I first met Barrett Golding when volunteering at KGLT FM radio, Montana State University, Bozeman, MT. He impressed me with his dead seriousness about making a career for himself in radio. I was less serious but enjoyed playing the role of Dr. Shark Barbetz, "the doctor of soul, with all the rhythm and blues you'll ever need. Turn up the volume, kick off your shoes, and roll back the rugs while the Doctor serves up some prime cuts from the Filet of Soul." For some reason my program was popular throughout the Gallatin Valley, an area of southwestern Montana known primarily for ranching and as a gateway to Yellowstone National Park. Years, many, later I discovered this work of radio art by Barrett included in Tellus Audio Cassette Magazine (issue 11, 1985). Each issue was an audio cassette of new music and other sounds evolving in the uptown New York creative scene. I guess he achieved his career goal and I am pleased to include this really good sound-based story by Barrett Golding.
The Sausage Man . . .
A work of mine, Sound Spheres was selected for exhibition during the Association for Computing Machinery Hypertext 2019 Conference at Hof University, Hof, Germany. The conference theme "Hypertext—Tear Down the Wall," sought to unite different hypertext research directions and communities and celebrate the 30th anniversary of the fall of the Berlin Wall. Hof lies midway between Frankfurt and Prague, Munich and Berlin and is very close to the former German-German border, in particular to the village of Mödlareuth, called “little Berlin,” which used to be divided by a wall. While in Mödlareuth, touring the exhibits and artifacts of how this town, like Berlin, was physically separated by a wall, each side guarded by military personnel, I met "The Sausage Man" and we had a pleasant conversation about how selling sausages on the streets of towns in the region supported his chosen lifestyle. I have to say I was envious.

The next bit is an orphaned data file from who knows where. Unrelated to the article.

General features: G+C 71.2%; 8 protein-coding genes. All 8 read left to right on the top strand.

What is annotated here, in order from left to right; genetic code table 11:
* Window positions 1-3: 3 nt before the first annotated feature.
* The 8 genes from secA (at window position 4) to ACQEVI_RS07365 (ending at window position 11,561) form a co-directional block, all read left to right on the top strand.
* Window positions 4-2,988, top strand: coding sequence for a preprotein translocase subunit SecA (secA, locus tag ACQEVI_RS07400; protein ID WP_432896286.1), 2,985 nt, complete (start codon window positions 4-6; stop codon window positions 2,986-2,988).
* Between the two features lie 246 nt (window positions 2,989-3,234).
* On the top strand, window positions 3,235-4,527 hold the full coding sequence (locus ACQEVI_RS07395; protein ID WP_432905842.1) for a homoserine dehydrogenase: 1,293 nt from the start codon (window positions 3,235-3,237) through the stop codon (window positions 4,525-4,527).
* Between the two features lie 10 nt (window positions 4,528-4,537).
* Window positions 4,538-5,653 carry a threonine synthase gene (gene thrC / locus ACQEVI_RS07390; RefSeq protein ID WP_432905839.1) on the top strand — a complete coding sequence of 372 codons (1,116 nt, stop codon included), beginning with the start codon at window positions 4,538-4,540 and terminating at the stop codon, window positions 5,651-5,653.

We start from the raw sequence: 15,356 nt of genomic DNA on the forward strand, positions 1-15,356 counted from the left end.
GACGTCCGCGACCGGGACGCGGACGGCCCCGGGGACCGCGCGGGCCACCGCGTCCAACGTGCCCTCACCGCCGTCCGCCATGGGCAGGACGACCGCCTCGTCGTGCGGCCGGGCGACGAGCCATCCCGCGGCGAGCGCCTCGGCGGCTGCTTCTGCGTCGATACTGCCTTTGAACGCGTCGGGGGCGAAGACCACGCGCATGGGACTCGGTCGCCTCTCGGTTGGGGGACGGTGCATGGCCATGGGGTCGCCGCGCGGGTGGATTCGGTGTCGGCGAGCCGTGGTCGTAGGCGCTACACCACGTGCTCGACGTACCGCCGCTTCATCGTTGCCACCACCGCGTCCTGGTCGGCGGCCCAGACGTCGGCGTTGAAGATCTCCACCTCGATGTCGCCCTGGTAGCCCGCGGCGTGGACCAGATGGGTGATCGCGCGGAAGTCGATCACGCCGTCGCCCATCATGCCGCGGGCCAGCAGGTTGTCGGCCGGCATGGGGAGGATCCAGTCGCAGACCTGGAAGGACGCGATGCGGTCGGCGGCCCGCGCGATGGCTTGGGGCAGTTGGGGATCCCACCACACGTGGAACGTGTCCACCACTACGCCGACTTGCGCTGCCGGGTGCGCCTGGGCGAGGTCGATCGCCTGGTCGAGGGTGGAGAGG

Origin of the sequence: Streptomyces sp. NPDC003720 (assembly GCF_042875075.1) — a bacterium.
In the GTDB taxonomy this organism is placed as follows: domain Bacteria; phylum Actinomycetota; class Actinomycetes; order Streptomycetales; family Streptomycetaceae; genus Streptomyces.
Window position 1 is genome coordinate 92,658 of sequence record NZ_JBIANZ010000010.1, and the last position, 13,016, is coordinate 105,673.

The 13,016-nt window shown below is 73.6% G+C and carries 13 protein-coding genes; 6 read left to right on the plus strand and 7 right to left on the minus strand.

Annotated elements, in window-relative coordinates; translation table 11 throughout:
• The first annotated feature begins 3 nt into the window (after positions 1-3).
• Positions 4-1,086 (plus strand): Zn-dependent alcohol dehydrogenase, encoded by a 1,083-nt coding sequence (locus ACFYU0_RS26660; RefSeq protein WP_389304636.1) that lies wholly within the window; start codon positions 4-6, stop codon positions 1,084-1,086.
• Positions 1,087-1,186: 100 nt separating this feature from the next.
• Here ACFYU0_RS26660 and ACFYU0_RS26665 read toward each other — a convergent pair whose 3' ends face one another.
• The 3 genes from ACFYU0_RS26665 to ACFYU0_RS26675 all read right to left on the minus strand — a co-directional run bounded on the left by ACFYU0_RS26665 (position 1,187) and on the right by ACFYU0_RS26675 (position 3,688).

Shirley Howard Oral History . . .
The more formal name for this work of sound art is Shirley Howard: A Young Woman Working for the Railroad, 1940s. Following high school, Shirley Howard, born 1926, became a telegraph operator for the Northern Pacific Railroad in Washington state. She recounts her first assignment in Sprig, Washington, as well as subsequent assignments in remote locations in the eastern part of the state, handing off train orders to the engineers of steam locomotives passing through her stations, the movements of troop trains during World War II, and day to day experiences living next to railroad operations. She met a train conductor, married him, and moved to Wishram, Washington, where she raised their growing family. In Vancouver, she continued her work for the railroad, working in the regional offices. More than ninety years old now, Ms. Howard's oral history is bright and vibrant. It still rings with the excitement she felt as a young woman living such an adventure. To highlight this excitement, I produced this work to sound as if Ms. Howard is speaking to a fellow traveler aboard a cross-country train. The interior sounds of the coach car surround her as she speaks leisurely of a past history she clearly enjoys recalling. In the distance, the steam whistle signals crossings and provides transitions for Ms. Howard's story.